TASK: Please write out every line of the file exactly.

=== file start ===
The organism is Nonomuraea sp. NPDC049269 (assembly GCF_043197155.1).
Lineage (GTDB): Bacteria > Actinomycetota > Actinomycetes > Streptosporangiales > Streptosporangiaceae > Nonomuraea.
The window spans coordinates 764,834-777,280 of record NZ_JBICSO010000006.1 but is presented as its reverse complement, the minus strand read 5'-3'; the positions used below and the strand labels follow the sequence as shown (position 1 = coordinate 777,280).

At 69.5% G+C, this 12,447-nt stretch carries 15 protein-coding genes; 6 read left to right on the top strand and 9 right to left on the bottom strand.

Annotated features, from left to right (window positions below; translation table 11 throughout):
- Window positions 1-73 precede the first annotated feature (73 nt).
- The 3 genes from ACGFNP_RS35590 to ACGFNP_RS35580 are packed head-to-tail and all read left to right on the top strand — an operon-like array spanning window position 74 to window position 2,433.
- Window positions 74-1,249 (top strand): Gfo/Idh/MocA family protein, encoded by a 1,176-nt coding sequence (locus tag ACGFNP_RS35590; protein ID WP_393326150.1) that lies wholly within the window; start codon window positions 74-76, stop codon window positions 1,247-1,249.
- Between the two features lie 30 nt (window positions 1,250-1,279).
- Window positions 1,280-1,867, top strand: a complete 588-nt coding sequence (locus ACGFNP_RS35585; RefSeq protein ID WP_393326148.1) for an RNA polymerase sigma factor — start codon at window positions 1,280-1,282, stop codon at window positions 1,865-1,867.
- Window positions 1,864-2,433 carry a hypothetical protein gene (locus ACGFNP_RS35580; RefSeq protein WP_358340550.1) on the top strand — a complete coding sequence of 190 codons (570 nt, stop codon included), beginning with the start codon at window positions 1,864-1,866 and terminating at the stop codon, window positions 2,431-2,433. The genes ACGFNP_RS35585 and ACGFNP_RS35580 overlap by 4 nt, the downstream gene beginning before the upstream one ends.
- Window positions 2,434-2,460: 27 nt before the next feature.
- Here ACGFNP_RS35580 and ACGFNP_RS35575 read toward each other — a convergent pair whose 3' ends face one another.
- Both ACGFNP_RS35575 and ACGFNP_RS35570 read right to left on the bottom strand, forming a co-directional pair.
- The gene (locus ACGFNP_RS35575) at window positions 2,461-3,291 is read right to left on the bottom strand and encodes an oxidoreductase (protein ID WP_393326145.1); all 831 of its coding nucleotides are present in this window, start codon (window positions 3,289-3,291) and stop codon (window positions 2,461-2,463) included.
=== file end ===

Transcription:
The organism is Nonomuraea sp. NPDC049269 (assembly GCF_043197155.1).
Lineage (GTDB): Bacteria > Actinomycetota > Actinomycetes > Streptosporangiales > Streptosporangiaceae > Nonomuraea.
The window spans coordinates 764,834-777,280 of record NZ_JBICSO010000006.1 but is presented as its reverse complement, the minus strand read 5'-3'; the positions used below and the strand labels follow the sequence as shown (position 1 = coordinate 777,280).

At 69.5% G+C, this 12,447-nt stretch carries 15 protein-coding genes; 6 read left to right on the top strand and 9 right to left on the bottom strand.

Annotated features, from left to right (window positions below; translation table 11 throughout):
- Window positions 1-73 precede the first annotated feature (73 nt).
- The 3 genes from ACGFNP_RS35590 to ACGFNP_RS35580 are packed head-to-tail and all read left to right on the top strand — an operon-like array spanning window position 74 to window position 2,433.
- Window positions 74-1,249 (top strand): Gfo/Idh/MocA family protein, encoded by a 1,176-nt coding sequence (locus tag ACGFNP_RS35590; protein ID WP_393326150.1) that lies wholly within the window; start codon window positions 74-76, stop codon window positions 1,247-1,249.
- Between the two features lie 30 nt (window positions 1,250-1,279).
- Window positions 1,280-1,867, top strand: a complete 588-nt coding sequence (locus ACGFNP_RS35585; RefSeq protein ID WP_393326148.1) for an RNA polymerase sigma factor — start codon at window positions 1,280-1,282, stop codon at window positions 1,865-1,867.
- Window positions 1,864-2,433 carry a hypothetical protein gene (locus ACGFNP_RS35580; RefSeq protein WP_358340550.1) on the top strand — a complete coding sequence of 190 codons (570 nt, stop codon included), beginning with the start codon at window positions 1,864-1,866 and terminating at the stop codon, window positions 2,431-2,433. The genes ACGFNP_RS35585 and ACGFNP_RS35580 overlap by 4 nt, the downstream gene beginning before the upstream one ends.
- Window positions 2,434-2,460: 27 nt before the next feature.
- Here ACGFNP_RS35580 and ACGFNP_RS35575 read toward each other — a convergent pair whose 3' ends face one another.
- Both ACGFNP_RS35575 and ACGFNP_RS35570 read right to left on the bottom strand, forming a co-directional pair.
- The gene (locus ACGFNP_RS35575) at window positions 2,461-3,291 is read right to left on the bottom strand and encodes an oxidoreductase (protein ID WP_393326145.1); all 831 of its coding nucleotides are present in this window, start codon (window positions 3,289-3,291) and stop codon (window positions 2,461-2,463) included.